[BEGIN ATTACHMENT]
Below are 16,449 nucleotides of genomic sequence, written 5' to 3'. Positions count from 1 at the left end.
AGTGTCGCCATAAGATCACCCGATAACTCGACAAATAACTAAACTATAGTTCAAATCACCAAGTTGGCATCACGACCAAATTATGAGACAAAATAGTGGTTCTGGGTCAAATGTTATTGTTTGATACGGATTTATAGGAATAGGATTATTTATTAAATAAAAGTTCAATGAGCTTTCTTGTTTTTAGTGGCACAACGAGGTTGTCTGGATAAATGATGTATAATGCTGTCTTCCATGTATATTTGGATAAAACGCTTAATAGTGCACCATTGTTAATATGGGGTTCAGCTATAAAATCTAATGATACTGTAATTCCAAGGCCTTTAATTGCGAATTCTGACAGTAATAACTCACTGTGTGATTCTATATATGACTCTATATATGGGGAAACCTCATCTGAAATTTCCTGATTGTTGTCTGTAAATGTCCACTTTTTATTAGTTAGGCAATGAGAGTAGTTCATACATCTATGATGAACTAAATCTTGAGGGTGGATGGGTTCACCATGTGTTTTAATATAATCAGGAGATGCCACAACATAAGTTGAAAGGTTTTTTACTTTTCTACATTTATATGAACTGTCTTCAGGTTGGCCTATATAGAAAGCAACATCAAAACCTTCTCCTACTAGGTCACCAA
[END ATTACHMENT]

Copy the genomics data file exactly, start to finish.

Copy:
Below are 16,449 nucleotides of genomic sequence, written 5' to 3'. Positions count from 1 at the left end.
AGTGTCGCCATAAGATCACCCGATAACTCGACAAATAACTAAACTATAGTTCAAATCACCAAGTTGGCATCACGACCAAATTATGAGACAAAATAGTGGTTCTGGGTCAAATGTTATTGTTTGATACGGATTTATAGGAATAGGATTATTTATTAAATAAAAGTTCAATGAGCTTTCTTGTTTTTAGTGGCACAACGAGGTTGTCTGGATAAATGATGTATAATGCTGTCTTCCATGTATATTTGGATAAAACGCTTAATAGTGCACCATTGTTAATATGGGGTTCAGCTATAAAATCTAATGATACTGTAATTCCAAGGCCTTTAATTGCGAATTCTGACAGTAATAACTCACTGTGTGATTCTATATATGACTCTATATATGGGGAAACCTCATCTGAAATTTCCTGATTGTTGTCTGTAAATGTCCACTTTTTATTAGTTAGGCAATGAGAGTAGTTCATACATCTATGATGAACTAAATCTTGAGGGTGGATGGGTTCACCATGTGTTTTAATATAATCAGGAGATGCCACAACATAAGTTGAAAGGTTTTTTACTTTTCTACATTTATATGAACTGTCTTCAGGTTGGCCTATATAGAAAGCAACATCAAAACCTTCTCCTACTAGGTCACCAA